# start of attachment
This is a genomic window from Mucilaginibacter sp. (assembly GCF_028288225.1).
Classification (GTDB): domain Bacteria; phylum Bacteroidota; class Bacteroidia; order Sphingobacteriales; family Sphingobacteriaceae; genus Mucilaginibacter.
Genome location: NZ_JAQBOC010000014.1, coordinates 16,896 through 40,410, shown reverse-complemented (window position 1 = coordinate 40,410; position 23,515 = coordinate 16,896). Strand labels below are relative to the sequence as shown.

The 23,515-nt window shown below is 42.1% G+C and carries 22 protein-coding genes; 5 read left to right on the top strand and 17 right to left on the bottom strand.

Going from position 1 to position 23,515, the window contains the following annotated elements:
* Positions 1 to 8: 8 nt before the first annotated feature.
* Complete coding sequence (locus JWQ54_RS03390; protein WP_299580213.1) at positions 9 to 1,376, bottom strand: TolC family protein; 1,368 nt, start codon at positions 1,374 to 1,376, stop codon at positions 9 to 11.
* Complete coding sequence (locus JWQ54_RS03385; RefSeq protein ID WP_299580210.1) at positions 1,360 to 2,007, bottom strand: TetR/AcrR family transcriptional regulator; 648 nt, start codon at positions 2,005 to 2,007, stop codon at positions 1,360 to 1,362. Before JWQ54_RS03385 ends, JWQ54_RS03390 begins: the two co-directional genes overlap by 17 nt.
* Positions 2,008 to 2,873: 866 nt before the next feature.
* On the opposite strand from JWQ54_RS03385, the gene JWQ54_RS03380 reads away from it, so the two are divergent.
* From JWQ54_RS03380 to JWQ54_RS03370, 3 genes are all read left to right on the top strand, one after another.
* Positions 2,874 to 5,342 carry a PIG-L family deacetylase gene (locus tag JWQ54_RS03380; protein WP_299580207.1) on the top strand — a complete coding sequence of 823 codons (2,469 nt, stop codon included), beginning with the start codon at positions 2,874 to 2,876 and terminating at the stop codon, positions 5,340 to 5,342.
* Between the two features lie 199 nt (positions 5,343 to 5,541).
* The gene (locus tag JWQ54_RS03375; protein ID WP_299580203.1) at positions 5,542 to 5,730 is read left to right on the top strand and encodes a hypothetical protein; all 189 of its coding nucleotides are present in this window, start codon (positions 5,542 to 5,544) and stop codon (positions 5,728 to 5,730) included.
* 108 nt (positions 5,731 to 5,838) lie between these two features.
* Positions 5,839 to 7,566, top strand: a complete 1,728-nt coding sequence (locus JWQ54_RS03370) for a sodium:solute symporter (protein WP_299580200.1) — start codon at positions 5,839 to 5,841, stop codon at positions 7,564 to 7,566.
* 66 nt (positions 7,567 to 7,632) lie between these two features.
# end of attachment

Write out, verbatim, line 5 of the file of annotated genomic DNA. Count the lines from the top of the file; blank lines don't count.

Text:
Going from position 1 to position 23,515, the window contains the following annotated elements: